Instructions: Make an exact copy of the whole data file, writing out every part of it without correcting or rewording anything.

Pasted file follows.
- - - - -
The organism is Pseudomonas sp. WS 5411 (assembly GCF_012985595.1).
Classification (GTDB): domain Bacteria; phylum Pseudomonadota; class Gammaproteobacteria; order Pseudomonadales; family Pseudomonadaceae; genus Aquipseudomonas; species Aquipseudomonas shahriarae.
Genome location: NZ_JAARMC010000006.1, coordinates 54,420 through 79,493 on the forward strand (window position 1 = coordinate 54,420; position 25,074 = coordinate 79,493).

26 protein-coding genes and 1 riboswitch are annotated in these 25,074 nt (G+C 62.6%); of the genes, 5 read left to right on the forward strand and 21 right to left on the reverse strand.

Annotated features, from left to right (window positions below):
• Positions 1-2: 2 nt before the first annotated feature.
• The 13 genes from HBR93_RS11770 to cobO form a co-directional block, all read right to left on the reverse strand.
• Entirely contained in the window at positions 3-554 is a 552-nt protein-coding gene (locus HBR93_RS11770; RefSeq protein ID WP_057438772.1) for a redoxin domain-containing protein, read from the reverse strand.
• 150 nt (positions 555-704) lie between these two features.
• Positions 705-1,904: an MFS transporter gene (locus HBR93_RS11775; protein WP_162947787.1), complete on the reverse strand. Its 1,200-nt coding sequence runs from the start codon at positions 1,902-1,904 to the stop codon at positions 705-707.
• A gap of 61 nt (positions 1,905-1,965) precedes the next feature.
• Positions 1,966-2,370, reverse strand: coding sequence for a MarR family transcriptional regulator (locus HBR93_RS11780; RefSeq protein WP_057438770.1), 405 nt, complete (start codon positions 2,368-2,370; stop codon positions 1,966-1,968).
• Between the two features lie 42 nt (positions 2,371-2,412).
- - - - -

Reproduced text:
The organism is Pseudomonas sp. WS 5411 (assembly GCF_012985595.1).
Classification (GTDB): domain Bacteria; phylum Pseudomonadota; class Gammaproteobacteria; order Pseudomonadales; family Pseudomonadaceae; genus Aquipseudomonas; species Aquipseudomonas shahriarae.
Genome location: NZ_JAARMC010000006.1, coordinates 54,420 through 79,493 on the forward strand (window position 1 = coordinate 54,420; position 25,074 = coordinate 79,493).

26 protein-coding genes and 1 riboswitch are annotated in these 25,074 nt (G+C 62.6%); of the genes, 5 read left to right on the forward strand and 21 right to left on the reverse strand.

Annotated features, from left to right (window positions below):
• Positions 1-2: 2 nt before the first annotated feature.
• The 13 genes from HBR93_RS11770 to cobO form a co-directional block, all read right to left on the reverse strand.
• Entirely contained in the window at positions 3-554 is a 552-nt protein-coding gene (locus HBR93_RS11770; RefSeq protein ID WP_057438772.1) for a redoxin domain-containing protein, read from the reverse strand.
• 150 nt (positions 555-704) lie between these two features.
• Positions 705-1,904: an MFS transporter gene (locus HBR93_RS11775; protein WP_162947787.1), complete on the reverse strand. Its 1,200-nt coding sequence runs from the start codon at positions 1,902-1,904 to the stop codon at positions 705-707.
• A gap of 61 nt (positions 1,905-1,965) precedes the next feature.
• Positions 1,966-2,370, reverse strand: coding sequence for a MarR family transcriptional regulator (locus HBR93_RS11780; RefSeq protein WP_057438770.1), 405 nt, complete (start codon positions 2,368-2,370; stop codon positions 1,966-1,968).
• Between the two features lie 42 nt (positions 2,371-2,412).